Displaying items by tag: Lent

Friday, 23 March 2018 16:15

Meat Free Geek Part Two

Meat Free Geek Vegetarianism Veganism Quorn Lent Vegetabull Jewish Museum 1950s

I’m kinda enjoying it. Meat free for Lent has made me think about what I put in my mouth. There was one slip-up, at a fashion party, when a prawn canapé managed to find its way into my mouth without me thinking. Oops. But, apart from that, it’s not been as difficult as I thought. Which probably shows I don’t eat huge amounts of meat anyway.

I’ve made a couple of recipes - veg curry, jackfruit wraps (as recommended by Twitter) - but not as many as I wanted to. It’s quite nice to make my vegetarianism somebody else’s problem, which means eating out or getting other people to cook for you. (Sorry, Mum!).

Left - The Vegetabull - A 1950s poster from a recent exhibition at the Jewish Museum

Here are a few things I’ve learnt from my time as a #MeatFreeGeek

- You use more bowls than plates.

- Less sauces - tomato sauce and mayonnaise, but more salt and pepper.

- Cheese becomes your meat.

- I’m less hungry.

- You save money.

- You avoid cheap, processed foods.

- Bad things go with bad things. So it’s a double win when you stay away from them.

- I’m eating more carbs - bread, pasta. This has actually made me put a little bit of weight on, just slightly.

- Sugar is a problem. I feel like I’m eating more sweets and chocolate. It feels like a pleasure.

- Some vegetables seem to last forever no matter how much you think you’re eating. I’m looking at you greens.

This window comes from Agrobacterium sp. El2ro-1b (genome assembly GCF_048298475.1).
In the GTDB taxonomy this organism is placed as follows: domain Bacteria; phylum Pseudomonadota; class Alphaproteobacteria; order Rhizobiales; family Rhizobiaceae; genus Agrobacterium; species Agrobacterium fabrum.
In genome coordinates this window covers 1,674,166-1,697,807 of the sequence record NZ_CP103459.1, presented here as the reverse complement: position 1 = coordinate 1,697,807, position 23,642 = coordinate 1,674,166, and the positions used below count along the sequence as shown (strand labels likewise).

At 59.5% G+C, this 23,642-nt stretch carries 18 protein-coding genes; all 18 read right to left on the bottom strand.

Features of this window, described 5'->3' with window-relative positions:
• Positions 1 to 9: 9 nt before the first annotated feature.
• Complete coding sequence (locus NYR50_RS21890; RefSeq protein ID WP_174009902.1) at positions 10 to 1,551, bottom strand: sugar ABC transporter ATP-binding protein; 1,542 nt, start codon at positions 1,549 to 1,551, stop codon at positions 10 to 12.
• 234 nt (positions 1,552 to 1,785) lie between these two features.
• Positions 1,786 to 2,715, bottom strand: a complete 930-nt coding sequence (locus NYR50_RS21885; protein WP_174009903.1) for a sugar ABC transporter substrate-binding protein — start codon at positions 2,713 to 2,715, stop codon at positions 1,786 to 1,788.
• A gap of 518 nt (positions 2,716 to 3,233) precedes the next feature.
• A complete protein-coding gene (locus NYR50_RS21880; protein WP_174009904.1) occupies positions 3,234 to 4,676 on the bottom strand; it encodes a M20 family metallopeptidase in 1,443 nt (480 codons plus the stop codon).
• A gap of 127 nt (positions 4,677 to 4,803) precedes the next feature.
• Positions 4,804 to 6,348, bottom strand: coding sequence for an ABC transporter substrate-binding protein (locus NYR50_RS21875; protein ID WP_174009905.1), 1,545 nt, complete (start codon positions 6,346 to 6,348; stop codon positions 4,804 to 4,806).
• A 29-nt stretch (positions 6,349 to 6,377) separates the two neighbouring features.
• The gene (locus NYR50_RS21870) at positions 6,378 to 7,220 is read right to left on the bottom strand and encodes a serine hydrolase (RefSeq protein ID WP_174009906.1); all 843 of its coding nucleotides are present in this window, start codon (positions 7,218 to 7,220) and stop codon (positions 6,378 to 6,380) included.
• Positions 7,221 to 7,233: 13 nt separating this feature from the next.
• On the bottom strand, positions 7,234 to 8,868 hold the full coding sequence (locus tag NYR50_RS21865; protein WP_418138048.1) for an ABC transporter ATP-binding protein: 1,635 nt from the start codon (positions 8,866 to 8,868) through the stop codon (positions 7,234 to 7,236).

- Cauliflower steaks for the win.

- Soya is like brown chicken meat.

- Chips don't go with anything.

- Sandwiches aren't as exciting.

#MeatFreeGeek

See Meat Free Geek Part One

Published in Fashion
Thursday, 13 April 2017 12:09

Sugar Free Geek Part 2

smiley geek the chic geek sugar freeSo, we’re coming to the end of the sugar free experiment and it’s gone quicker than I thought. The cravings are still there, but the thought of caving in, this close to the end, keeps me strong.

What I’ve noticed is you definitely over compensate with other things, so I’ve been eating more crisps and drinking more alcohol. 

I’ve tried sugar-free chocolate - tastes okay, like cheap chocolate - I made a sugar- free chocolate cake, which was from a packet mix, so probably not the best anyway, but was dry and not to be repeated. The picture on the packet showed it served with cream and jam which probably would have helped, but they didn't have any sugar-free jam.

I’ve eaten more dried fruit that before and fresh fruit, especially for breakfast. I’ve discovered plain coconut yoghurt with honey. Even though it is high fat, this is a keeper. 

I haven’t had a miraculous moment of change, where I’ve thought I’m over cold turkey and floating on cloud nine, and, like I said before, I don’t think I had that much refined sugar to start with so it hasn’t been such a drastic change.

It's been an effort, but it hasn't been really hard. Like I said in Part 1, my teeth and gums feel much healthier and this is definitely a reason to keep it up give or take the odd Jaffa Cake.

See Part 1 here

Published in The Grooming Archives
Tuesday, 07 March 2017 16:15

Sugar Free Geek